Who's Who - Bernard Freyberg

Bernard Freyberg Bernard Cyril Freyberg (1889-1963) earned the Victoria Cross for courage on the Somme in November 1916 plus a further four DSOs for similar acts of bravery.

Freyberg, who was born in Britain but raised in New Zealand, qualified as a dentist in 1911 but sought (and received) a commission into the New Zealand Territorials in 1912.  The following year Freyberg abruptly switched careers by becoming a ship's stoker.

In London when war broke out in 1914 Freyberg met and persuaded the First Lord of the Admiralty Winston Churchill to give him a commission into the Hood Battalion of the infant Royal Naval Division.

Having served during the defence of Antwerp with the Royal Naval Division in August 1914 Freyberg was posted to Gallipoli where after a remarkable performance during the initial landings (when he swam from ship to  ship lighting flares as part of a deception operation, earning him a DSO) he served until the Allied evacuation.

As with many ex-Gallipoli soldiers Freyberg's next destination was the Western Front.  It was while serving on the River Ancre during the tail-end of the Allied Somme Offensive that Freyberg earned a Victoria Cross for refusing to leave the Hood Battalion in spite of suffering no fewer than four wounds in the space of 24 hours.  He had earlier led his battalion's attack at Beaucourt which resulted in the capture of 500 prisoners.

The following year brought Freyberg a promotion on 21 April 1917 to Brigadier-General - making him at 27 the youngest in the British Army.  He was given a brigade  and then a divisional (29th) command.  By the armistice he had been wounded on nine occasions.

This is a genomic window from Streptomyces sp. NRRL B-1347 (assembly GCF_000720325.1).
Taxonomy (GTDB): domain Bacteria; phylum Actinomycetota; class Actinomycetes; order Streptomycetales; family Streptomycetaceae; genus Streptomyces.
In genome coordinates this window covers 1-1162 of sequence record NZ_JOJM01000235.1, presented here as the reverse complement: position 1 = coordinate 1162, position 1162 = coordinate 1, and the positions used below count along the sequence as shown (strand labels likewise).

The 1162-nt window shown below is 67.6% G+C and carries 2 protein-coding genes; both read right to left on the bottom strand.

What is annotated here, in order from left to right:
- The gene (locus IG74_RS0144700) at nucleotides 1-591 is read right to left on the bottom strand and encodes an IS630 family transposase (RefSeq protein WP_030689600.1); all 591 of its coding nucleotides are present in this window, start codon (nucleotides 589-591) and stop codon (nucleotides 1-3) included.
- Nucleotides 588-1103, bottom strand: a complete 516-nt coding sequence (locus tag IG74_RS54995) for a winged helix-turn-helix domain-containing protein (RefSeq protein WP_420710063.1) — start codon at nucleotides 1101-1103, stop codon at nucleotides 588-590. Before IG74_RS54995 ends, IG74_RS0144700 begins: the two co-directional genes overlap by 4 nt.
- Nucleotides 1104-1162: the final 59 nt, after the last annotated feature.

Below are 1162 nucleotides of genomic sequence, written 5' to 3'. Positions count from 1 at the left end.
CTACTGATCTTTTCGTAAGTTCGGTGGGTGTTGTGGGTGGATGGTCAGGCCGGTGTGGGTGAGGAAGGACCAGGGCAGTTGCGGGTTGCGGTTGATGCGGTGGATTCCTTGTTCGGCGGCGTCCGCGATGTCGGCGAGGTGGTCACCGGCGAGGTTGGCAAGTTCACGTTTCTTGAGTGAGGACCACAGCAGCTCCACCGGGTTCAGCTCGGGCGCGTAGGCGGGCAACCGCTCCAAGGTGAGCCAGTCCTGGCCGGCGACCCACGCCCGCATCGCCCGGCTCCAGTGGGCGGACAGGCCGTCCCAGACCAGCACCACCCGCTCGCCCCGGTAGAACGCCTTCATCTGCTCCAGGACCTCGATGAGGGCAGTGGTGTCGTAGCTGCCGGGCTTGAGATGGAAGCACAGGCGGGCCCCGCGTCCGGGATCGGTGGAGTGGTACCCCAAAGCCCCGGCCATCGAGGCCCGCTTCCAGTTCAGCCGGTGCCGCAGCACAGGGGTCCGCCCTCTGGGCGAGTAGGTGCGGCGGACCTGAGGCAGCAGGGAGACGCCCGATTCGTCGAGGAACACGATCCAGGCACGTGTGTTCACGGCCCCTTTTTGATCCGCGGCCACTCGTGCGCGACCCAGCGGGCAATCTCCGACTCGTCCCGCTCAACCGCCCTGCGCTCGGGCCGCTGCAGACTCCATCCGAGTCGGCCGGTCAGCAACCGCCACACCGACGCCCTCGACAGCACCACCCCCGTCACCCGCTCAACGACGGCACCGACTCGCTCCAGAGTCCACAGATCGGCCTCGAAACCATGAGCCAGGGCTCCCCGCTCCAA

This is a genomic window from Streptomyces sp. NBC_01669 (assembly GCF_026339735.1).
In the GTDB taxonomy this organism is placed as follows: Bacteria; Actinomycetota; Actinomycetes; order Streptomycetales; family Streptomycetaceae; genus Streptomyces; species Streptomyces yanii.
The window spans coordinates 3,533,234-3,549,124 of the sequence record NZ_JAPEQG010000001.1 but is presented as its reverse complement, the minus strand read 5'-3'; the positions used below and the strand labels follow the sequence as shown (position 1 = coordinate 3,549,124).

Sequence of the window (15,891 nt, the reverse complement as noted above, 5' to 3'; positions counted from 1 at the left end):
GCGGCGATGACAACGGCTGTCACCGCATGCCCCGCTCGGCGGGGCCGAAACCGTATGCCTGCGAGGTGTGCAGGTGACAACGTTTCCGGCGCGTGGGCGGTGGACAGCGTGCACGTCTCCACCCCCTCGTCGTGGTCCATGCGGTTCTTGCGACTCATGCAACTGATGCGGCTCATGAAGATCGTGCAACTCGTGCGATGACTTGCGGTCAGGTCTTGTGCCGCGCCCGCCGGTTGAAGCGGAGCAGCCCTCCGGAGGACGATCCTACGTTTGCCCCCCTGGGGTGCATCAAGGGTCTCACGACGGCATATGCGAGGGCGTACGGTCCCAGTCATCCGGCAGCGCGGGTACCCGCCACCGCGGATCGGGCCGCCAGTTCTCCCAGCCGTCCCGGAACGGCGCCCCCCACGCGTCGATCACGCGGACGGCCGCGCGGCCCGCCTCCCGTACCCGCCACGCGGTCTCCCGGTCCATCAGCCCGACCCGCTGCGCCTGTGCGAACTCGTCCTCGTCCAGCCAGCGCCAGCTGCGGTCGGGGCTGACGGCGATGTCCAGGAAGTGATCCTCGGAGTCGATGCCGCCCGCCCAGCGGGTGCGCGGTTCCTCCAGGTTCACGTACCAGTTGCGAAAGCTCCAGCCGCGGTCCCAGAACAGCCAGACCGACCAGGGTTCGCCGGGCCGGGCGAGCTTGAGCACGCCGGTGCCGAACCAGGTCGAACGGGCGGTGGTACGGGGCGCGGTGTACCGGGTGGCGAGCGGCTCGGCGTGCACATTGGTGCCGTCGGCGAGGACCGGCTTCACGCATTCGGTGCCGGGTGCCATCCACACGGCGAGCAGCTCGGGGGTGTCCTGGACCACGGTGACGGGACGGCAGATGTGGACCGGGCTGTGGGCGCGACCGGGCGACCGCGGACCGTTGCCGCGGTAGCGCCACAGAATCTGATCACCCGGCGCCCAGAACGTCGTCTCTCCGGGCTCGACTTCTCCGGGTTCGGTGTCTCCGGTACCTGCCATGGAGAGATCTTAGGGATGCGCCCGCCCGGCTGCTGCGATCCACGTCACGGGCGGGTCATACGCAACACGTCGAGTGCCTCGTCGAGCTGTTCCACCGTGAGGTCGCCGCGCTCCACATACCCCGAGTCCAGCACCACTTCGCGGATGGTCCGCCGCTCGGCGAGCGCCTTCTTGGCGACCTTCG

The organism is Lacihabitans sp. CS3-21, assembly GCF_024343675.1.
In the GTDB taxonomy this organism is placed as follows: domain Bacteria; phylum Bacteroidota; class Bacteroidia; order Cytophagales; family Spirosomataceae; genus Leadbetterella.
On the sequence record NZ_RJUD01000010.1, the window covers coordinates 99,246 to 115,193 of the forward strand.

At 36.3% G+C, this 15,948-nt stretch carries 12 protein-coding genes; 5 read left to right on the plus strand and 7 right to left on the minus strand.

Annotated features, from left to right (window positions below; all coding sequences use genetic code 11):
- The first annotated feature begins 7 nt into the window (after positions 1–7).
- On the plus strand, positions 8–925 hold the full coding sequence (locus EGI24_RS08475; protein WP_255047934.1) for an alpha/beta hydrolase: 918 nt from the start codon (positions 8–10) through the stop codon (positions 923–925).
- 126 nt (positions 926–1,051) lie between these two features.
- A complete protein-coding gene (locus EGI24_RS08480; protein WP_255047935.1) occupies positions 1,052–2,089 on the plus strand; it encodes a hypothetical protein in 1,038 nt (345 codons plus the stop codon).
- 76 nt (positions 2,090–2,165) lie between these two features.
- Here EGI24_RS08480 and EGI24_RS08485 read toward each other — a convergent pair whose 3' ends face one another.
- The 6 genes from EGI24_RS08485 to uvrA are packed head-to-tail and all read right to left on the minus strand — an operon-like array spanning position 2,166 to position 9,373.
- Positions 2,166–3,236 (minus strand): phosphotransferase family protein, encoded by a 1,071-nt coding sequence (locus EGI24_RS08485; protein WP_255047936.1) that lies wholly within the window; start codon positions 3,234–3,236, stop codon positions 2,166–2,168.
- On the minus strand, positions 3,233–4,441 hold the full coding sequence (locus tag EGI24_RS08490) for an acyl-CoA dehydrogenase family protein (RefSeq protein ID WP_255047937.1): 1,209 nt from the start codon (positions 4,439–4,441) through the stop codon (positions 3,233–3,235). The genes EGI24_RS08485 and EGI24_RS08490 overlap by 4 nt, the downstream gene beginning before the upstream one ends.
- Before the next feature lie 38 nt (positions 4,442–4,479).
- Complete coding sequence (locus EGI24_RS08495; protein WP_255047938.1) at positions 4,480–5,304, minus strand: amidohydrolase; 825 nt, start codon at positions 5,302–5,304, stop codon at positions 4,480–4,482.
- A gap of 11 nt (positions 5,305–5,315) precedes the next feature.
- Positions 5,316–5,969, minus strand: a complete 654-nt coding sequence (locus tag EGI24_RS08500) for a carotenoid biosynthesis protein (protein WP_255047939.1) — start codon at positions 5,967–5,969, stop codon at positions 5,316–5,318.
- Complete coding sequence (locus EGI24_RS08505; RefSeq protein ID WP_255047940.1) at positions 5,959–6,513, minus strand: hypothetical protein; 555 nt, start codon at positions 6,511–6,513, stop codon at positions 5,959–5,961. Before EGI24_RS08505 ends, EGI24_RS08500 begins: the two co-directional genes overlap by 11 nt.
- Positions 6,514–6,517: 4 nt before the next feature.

Freyberg's military career did not end in November 1918 however.  He served variously in command and staff roles until the onset of the Second World War, when he was handed command of New Zealand forces in the Mediterranean.

In April 1941 Freyberg played a role in the defence of Greece and subsequently led British and Greek troops on Crete until their humiliating defeat which owed at least something to his weak leadership.

Next came service as a Corps commander in 8th Army in the Western Desert in North Africa, during the course of which he saw action at the Second Battle of Sidi Rezegh and at Minqar Qaim (where he was further wounded).

Having played a prominent role during the Second Battle of El Alamein in November 1942 he led the flanking force en route to Tunisia.  His next role was as commander of New Zealand forces in Italy, which culminated with his troops entering Trieste in triumph on 2 May 1945.

With his remarkably distinguished - and award-laden - military career drawing to a close, during the course of which he had earned no fewer than four DSOs in addition the Victoria Cross and rose to the rank of Lieutenant-General, Freyberg subsequently served as New Zealand Governor-General in 1946.

Made a baron (of Wellington and Munstead) in 1951, Freyberg died in 1963.

Britain introduced conscription for the first time on 2 February 1916.

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